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How coal is processed

How coal is processed

Before coal is shipped long distances, it undergoes a process of preparation to lower shipping costs and prepare it for use in power plants. Preparation generally includes crushing the coal and removing heavy, extraneous non-coal materials.

If coal is high in sulfur or other impurities, it is washed with a water or chemical bath, removing up to 40 percent of inorganic sulfur in the coal. 

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Not all coal is prepared using the same process. High-sulfur coal commonly undergoes washing to meet environmental regulations, while low-sulfur coal is often crushed and resized without being washed. Unfortunately, the contaminants and non-coal material removed during washing must go somewhere, and are typically left in large wastewater ponds, known as “slurry” reservoirs or impoundments.  

There are over 700 such reservoirs in Appalachia alone, holding hundreds of millions of gallons of mine waste. Contaminants from these reservoirs can easily leach into surface and groundwater supplies; in extreme cases, the dams holding these reservoirs can fail, flooding local waterways and putting both wildlife and downstream communities at risk.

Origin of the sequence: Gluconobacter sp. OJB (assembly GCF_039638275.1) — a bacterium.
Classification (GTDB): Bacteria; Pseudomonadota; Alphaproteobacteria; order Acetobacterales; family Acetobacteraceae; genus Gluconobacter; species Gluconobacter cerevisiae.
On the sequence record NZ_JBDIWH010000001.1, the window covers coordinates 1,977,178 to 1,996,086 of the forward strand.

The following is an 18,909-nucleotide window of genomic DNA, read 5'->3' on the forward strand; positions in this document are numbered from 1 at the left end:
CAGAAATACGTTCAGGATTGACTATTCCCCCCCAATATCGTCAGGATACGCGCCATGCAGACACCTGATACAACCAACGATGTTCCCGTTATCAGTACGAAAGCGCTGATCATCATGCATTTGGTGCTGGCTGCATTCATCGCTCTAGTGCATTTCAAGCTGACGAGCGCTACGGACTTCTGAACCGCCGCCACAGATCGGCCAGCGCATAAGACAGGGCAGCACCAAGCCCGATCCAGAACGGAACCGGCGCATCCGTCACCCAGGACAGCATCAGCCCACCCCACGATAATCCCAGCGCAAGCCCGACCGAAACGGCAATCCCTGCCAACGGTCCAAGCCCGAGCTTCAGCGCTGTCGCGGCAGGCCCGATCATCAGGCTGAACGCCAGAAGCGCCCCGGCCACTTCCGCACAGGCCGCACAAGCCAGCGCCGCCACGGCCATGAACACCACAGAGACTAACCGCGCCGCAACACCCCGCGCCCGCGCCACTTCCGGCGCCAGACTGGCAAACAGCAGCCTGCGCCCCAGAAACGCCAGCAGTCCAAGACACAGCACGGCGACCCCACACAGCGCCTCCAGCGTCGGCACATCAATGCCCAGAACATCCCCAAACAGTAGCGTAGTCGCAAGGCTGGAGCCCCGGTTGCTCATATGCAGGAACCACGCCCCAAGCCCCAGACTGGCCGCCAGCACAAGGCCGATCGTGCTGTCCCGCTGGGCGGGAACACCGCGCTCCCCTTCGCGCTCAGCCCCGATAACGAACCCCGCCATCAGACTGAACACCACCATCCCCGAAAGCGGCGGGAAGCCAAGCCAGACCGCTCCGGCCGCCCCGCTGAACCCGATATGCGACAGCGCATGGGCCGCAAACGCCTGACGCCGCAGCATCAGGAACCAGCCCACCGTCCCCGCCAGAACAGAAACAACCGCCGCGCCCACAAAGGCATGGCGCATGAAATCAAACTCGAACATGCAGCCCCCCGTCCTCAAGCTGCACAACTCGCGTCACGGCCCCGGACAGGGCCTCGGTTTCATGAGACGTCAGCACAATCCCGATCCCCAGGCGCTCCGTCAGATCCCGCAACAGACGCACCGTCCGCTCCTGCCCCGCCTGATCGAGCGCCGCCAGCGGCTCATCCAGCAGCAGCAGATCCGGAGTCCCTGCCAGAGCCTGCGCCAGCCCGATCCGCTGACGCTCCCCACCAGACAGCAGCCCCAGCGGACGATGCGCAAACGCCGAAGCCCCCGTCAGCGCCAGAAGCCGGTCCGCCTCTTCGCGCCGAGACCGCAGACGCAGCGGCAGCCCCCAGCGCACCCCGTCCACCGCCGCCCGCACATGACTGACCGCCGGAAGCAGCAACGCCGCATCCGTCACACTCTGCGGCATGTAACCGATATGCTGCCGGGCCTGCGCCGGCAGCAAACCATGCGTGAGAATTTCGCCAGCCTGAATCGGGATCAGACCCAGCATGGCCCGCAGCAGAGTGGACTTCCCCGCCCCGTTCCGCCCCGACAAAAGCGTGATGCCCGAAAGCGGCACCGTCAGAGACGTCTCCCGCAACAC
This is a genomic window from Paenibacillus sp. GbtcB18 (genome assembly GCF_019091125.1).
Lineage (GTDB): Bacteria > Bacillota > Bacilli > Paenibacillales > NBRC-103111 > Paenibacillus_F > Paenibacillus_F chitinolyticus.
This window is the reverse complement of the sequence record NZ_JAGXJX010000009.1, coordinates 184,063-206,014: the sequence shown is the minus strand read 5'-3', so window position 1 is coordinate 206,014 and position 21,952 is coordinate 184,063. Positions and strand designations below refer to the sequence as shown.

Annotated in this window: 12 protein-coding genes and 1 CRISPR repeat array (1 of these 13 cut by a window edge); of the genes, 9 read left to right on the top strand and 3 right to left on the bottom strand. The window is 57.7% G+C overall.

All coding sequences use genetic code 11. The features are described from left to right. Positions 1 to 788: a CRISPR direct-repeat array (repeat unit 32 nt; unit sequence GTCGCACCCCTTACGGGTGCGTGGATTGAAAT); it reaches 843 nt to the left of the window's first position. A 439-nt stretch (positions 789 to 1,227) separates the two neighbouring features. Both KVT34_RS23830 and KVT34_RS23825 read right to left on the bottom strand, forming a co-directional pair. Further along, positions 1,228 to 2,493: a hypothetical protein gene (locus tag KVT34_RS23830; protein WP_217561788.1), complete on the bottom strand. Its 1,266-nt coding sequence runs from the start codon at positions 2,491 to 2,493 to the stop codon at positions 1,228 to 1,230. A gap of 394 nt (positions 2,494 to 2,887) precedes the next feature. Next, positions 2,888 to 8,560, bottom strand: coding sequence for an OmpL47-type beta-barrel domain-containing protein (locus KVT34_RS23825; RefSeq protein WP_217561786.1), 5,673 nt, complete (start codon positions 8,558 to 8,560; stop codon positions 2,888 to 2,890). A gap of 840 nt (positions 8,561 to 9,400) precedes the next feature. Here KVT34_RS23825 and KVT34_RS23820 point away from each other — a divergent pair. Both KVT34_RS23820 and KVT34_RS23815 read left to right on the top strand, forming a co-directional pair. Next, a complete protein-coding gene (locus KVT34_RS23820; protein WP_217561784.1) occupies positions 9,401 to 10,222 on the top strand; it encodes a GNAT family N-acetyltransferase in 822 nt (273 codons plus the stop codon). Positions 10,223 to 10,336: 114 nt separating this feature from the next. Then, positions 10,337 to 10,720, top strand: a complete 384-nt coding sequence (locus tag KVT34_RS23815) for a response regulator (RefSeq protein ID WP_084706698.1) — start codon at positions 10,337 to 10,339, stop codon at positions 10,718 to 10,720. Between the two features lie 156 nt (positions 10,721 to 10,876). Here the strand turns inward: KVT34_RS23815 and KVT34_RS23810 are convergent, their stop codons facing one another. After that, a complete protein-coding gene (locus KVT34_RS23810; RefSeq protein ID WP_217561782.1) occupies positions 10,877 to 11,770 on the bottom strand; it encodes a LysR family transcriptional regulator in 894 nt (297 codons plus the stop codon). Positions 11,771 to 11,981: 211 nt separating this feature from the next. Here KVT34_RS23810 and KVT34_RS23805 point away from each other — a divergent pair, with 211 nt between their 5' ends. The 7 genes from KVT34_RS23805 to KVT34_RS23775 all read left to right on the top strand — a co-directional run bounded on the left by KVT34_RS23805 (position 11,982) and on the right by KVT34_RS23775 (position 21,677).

The volume of waste from processing coal can be substantial; 35 – 40 percent of the raw coal going into a typical washing plants was left behind as waste in 2010. 

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How coal is transported

Because coal is only mined in a few regions of the country, it typically needs to be transported before being burned in a power plant. Wyoming’s Powder River Basin coal, for example, is shipped by rail to power plants as far away as Georgia.

Trains move roughly 70 percent of the coal that’s transported in the United States every year. Barges and trucks move another 11 percent, with the rest delivered mainly by tramway, conveyor belt, or slurry pipeline.

To give a sense of scale: coal accounts for about one-third of all US freight train traffic. These trains, as well as the trucks and barges, run on diesel—a major source of air toxins, nitrogen oxide, and soot.

A common method for lowering transportation costs is to build power plants directly adjacent to mines, using conveyer belts to move the coal. These so-called “mine mouth” plants then require long distance electricity transmission lines.

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